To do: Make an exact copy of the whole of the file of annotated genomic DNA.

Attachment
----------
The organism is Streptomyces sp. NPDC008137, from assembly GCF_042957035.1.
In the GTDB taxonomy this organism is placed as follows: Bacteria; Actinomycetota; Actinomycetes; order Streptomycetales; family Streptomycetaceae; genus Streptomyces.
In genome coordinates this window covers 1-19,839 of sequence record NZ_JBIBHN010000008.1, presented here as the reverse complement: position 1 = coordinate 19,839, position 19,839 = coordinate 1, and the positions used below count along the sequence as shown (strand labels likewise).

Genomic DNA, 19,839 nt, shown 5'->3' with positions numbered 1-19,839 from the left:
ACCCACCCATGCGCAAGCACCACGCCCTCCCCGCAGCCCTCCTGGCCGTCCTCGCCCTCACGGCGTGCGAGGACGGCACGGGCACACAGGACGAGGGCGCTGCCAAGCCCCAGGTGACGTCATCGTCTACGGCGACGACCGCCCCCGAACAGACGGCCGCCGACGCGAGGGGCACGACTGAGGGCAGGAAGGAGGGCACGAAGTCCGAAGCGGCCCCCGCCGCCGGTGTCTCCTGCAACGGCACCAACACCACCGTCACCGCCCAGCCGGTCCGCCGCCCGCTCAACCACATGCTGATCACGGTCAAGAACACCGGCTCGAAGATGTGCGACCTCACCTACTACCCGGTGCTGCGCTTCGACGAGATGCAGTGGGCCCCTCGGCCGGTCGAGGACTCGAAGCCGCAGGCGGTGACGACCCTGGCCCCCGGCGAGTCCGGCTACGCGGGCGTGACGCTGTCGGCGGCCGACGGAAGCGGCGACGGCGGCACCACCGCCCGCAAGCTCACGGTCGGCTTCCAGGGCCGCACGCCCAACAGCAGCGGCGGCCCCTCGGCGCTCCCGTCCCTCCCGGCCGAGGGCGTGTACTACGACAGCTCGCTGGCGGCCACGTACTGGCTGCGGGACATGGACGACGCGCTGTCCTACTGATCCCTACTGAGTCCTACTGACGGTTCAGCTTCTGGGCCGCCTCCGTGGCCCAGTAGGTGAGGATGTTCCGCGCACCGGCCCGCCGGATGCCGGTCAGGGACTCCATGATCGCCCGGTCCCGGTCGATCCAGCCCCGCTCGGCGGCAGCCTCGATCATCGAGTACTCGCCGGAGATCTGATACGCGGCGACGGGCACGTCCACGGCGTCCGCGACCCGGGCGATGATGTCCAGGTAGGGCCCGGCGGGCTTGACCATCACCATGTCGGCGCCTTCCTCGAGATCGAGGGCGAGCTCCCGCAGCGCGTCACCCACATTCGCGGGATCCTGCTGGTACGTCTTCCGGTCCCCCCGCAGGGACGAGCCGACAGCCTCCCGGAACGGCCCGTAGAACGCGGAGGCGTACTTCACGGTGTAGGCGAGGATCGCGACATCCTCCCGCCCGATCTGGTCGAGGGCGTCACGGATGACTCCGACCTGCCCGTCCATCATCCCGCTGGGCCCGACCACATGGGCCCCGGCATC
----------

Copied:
The organism is Streptomyces sp. NPDC008137, from assembly GCF_042957035.1.
In the GTDB taxonomy this organism is placed as follows: Bacteria; Actinomycetota; Actinomycetes; order Streptomycetales; family Streptomycetaceae; genus Streptomyces.
In genome coordinates this window covers 1-19,839 of sequence record NZ_JBIBHN010000008.1, presented here as the reverse complement: position 1 = coordinate 19,839, position 19,839 = coordinate 1, and the positions used below count along the sequence as shown (strand labels likewise).

Genomic DNA, 19,839 nt, shown 5'->3' with positions numbered 1-19,839 from the left:
ACCCACCCATGCGCAAGCACCACGCCCTCCCCGCAGCCCTCCTGGCCGTCCTCGCCCTCACGGCGTGCGAGGACGGCACGGGCACACAGGACGAGGGCGCTGCCAAGCCCCAGGTGACGTCATCGTCTACGGCGACGACCGCCCCCGAACAGACGGCCGCCGACGCGAGGGGCACGACTGAGGGCAGGAAGGAGGGCACGAAGTCCGAAGCGGCCCCCGCCGCCGGTGTCTCCTGCAACGGCACCAACACCACCGTCACCGCCCAGCCGGTCCGCCGCCCGCTCAACCACATGCTGATCACGGTCAAGAACACCGGCTCGAAGATGTGCGACCTCACCTACTACCCGGTGCTGCGCTTCGACGAGATGCAGTGGGCCCCTCGGCCGGTCGAGGACTCGAAGCCGCAGGCGGTGACGACCCTGGCCCCCGGCGAGTCCGGCTACGCGGGCGTGACGCTGTCGGCGGCCGACGGAAGCGGCGACGGCGGCACCACCGCCCGCAAGCTCACGGTCGGCTTCCAGGGCCGCACGCCCAACAGCAGCGGCGGCCCCTCGGCGCTCCCGTCCCTCCCGGCCGAGGGCGTGTACTACGACAGCTCGCTGGCGGCCACGTACTGGCTGCGGGACATGGACGACGCGCTGTCCTACTGATCCCTACTGAGTCCTACTGACGGTTCAGCTTCTGGGCCGCCTCCGTGGCCCAGTAGGTGAGGATGTTCCGCGCACCGGCCCGCCGGATGCCGGTCAGGGACTCCATGATCGCCCGGTCCCGGTCGATCCAGCCCCGCTCGGCGGCAGCCTCGATCATCGAGTACTCGCCGGAGATCTGATACGCGGCGACGGGCACGTCCACGGCGTCCGCGACCCGGGCGATGATGTCCAGGTAGGGCCCGGCGGGCTTGACCATCACCATGTCGGCGCCTTCCTCGAGATCGAGGGCGAGCTCCCGCAGCGCGTCACCCACATTCGCGGGATCCTGCTGGTACGTCTTCCGGTCCCCCCGCAGGGACGAGCCGACAGCCTCCCGGAACGGCCCGTAGAACGCGGAGGCGTACTTCACGGTGTAGGCGAGGATCGCGACATCCTCCCGCCCGATCTGGTCGAGGGCGTCACGGATGACTCCGACCTGCCCGTCCATCATCCCGCTGGGCCCGACCACATGGGCCCCGGCATC